Majoritarian Syria: Justice in Conflict Resolution
Yassin al-Haj Saleh,
What is a resolution in Syria?
Syrians engaged in public affairs are always being asked about our conception of a resolution to the Syrian conflict. Rarely is the question a mere inquiry about what just resolutions may be possible. Instead, it is usually to provoke a concession that the issue is “complicated,” the resolution beyond the realm of possibility, or perhaps, that a solution is not attainable without setting the clocks back to a time before March 2011. Apart from that, the question often stems from a deafening ignorance of the history of political dissent in Syria, and of the squashed struggles towards democratic transition by a previous generation of Syrians. This line of questioning is also divorced, from any insight, albeit modest, of the different phases leading to the current juncture in our struggle.
Nevertheless, this article tackles that question of resolution directly, imagining an earnest unidentified reader, who genuinely aspires to a just resolution to the prolonged Syrian calamity, or one at least in the vicinity of justice.
Let’s get to the heart of the matter: A just solution in Syria should be based on establishing a new political majority in the country, one in which an expanding majority of Syrians become familiar with its political representation, and do away with minoritarian, oligarchical rule, in turn laying the foundation for a new Syria and an assimilative Syrian regime. This requires the end of Assadist rule, and of Daesh and any Salafist-jihadist groups, in addition to instituting political and cultural equality for the Kurds with no nationalistic hegemony . It requires laying the foundations for a democratic Syria that is based upon citizenship.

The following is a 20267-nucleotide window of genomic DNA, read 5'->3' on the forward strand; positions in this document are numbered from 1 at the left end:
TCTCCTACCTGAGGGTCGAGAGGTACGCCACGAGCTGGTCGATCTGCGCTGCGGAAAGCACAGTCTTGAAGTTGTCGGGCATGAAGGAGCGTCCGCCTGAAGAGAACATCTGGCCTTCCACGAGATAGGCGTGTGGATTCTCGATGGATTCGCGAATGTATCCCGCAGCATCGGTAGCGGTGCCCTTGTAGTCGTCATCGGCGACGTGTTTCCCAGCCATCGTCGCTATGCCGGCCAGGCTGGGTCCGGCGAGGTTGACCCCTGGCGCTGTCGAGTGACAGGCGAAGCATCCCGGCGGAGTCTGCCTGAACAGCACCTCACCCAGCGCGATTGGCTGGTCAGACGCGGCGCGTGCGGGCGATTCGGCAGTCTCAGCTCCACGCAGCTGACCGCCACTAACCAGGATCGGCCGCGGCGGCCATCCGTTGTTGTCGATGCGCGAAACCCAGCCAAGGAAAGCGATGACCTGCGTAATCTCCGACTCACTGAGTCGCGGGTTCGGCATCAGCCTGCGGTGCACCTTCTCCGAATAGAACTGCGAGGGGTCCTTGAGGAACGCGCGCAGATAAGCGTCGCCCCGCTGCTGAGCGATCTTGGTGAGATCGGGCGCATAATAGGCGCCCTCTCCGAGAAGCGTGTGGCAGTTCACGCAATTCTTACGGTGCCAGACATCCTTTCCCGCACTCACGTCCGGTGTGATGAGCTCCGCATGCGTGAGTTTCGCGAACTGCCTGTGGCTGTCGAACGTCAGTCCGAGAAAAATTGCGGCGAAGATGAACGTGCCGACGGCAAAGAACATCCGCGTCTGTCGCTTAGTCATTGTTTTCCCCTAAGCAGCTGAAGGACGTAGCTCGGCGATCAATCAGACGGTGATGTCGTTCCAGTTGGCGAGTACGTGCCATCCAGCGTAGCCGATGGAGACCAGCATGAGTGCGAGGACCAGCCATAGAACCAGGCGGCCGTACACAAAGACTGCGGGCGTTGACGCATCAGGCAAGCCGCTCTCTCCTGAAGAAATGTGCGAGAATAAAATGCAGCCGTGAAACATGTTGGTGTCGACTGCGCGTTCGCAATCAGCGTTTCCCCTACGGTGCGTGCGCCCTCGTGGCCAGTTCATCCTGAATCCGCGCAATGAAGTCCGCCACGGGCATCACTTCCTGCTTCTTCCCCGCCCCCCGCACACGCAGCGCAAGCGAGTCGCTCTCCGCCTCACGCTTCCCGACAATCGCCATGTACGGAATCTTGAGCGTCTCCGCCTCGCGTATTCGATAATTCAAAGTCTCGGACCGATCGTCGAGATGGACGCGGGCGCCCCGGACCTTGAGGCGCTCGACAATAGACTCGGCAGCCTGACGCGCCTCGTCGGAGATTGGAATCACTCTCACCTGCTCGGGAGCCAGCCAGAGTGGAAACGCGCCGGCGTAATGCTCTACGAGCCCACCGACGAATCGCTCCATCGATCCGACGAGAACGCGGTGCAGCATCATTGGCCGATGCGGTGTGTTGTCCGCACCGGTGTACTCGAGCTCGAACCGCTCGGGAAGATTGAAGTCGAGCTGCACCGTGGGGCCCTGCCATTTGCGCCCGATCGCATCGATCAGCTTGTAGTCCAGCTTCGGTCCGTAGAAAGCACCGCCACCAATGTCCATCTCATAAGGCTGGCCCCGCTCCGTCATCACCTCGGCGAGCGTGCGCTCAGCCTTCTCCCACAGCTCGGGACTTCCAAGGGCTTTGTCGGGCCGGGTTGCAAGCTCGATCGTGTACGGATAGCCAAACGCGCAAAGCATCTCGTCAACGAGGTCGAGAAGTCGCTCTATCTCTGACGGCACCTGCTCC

This would fulfil the demands for political justice, expand the base of rule, portend less bleak horizons for political evolution in the country, and in the long run, limit the possibilities of violent political eruption.
The minoritarian character of rule in Syria was institutionalized, at the turn of the century, by bequeathing authority only within the Assadist dynasty. Effectively, this represented a sultanic transformation that drove the final nail in the coffin of a Syrian republic, and entailed a constitutional amendment so that the Syrian deep state could sustain the Assad dynasty . The minoritarian aspects of the rule have been reinforced by economic liberalization oriented to neoliberalism, and hence by the unprecedented interlinking of exclusionary power retention and privileged access to national resources by a new bourgeoisie class, principally composed of relatives, cronies and associates. Furthermore, during the years of both the Father and the Son, the Assadist state has relied upon sectarianism as an essential tool for ruling. It has been used to divide its subjects making them fearful of each other, and it has offered discriminatory identification with the state to a section of the population, the Alawites that primarily constitutes the state security shield.